Latest update: June 24th, 2013
A former black hip-hop rapper has completed, along with his wife, the conversion as Orthodox Jews and married – along with another black couple who converted- under the chupah in Seattle. The ceremony took place in March but has not been widely reported until now.
“D-Black” used to rap about the violence, gang activity and drugs of his African-American ’hood and now he is Nissim Black, who attends a Sephardi synagogue in Seattle and writes songs that he describes as rap/urban alternative that “speak a message of hope and inspiration.”
The shift in his musical message will be on full display with his new album, Nissim, due for release July 16.
The changes in his personal life were underscored earlier this year, when the 26-year-old musician was one of two grooms in a double Jewish wedding ceremony that became a community-wide project.
The story starts in 2008. Newlywed with an infant girl and then called Damian Black, he found himself at a crossroad after a friend was shot and killed at a nightclub where Black had been performing. Soon after, he lost his day job working with autistic children.
“I had a ton of questions and no answers,” Black recalls. There were questions about “religion, about God, about Christianity, about why aren’t Christians Jewish if Jesus was Jewish.”
Black began researching religion, reading about the Torah and begging his wife, Jamie, to study with him.
“We almost got a divorce,” he says. “We didn’t see eye to eye.”
But, the more she read, the more she, too, found herself attracted to Judaism, ultimately taking the Hebrew name Adina. “If this is something that can give me answers, I wanted it,” she says, adding that she felt like Judaism, unlike Christianity, welcomed questions. “It’s like a breath of fresh air.”
Adina began urging her younger sister and best friend Sheree to study with them. Nissim and Sheree together pulled in Bradley Brown, Black’s close friend since kindergarten, fellow musician and Sheree’s future husband. They, too, have taken Hebrew names, Chana and Yosef.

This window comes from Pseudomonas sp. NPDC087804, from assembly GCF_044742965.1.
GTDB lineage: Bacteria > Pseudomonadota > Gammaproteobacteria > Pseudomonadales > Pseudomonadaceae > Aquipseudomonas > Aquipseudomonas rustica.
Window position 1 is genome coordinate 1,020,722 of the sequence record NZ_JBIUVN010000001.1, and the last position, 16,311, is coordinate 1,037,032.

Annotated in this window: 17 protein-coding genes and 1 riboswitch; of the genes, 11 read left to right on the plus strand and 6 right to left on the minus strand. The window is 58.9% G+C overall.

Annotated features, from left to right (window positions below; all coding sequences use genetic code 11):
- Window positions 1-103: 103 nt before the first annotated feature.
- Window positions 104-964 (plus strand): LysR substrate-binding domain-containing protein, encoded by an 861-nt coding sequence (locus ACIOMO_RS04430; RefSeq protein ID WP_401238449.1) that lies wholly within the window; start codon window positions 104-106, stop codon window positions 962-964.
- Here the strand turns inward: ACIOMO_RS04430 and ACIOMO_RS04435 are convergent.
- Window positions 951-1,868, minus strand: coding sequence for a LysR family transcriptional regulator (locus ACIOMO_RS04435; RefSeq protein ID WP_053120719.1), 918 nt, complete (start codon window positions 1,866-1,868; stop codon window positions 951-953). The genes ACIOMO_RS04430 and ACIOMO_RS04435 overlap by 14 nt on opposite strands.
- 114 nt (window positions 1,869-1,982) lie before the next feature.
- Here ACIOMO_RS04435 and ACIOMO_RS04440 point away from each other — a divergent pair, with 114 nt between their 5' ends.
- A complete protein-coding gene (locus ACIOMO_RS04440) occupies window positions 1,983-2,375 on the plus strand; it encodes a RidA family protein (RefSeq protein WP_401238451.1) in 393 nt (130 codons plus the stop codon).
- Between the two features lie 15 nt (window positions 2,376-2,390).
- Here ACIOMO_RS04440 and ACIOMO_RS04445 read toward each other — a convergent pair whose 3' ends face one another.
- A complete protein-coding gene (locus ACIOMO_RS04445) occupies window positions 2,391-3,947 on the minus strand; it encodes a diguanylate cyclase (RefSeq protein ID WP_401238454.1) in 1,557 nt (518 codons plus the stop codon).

By 2010, the two couples — each with two young children — had moved to an Orthodox enclave in Seattle’s Seward Park and were studying for conversion at Sephardic Bikur Cholim Congregation. Their conversions were finalized with visits to the mikveh, ritual bath, on Feb. 27. As is traditional with a conversion at the congregation involving someone already married, a Jewish wedding ceremony was next.
That’s when the four of them came under the wing of congregant Beth Balkany, who was determined to make the couples Jewish wedding celebrations they wouldn’t forget.
Under Balkany’s direction the double wedding became a community project. Through the local bridal “gemach,” a lending resource, she found gowns that required just hems for each of the women. Nissim and Yosef provided a playlist for the DJ. A couple getting married the previous day donated their flowers. The caterer donated his time, and the photographer did the same.
Someone contributed money for a videographer; someone else makeup for the brides.
Balkany pulled off a sit-down dinner for 170 people, and Rabbi Simon Benzaquen officiated at the two separate ceremonies, with his wife, Cecilia, walking each bride down the aisle.
The guests came not only from their congregation, but also from Bikur Cholim Machzikay Hadath, the Seattle Kollel and Ezra Bessaroth, Seattle’s other Sephardic synagogue.
“We had no idea that it was going to be as big and as fabulous as it was,” Adina says.
Her sister Chana added, “The love you felt in the room – it was just amazing.”JTA
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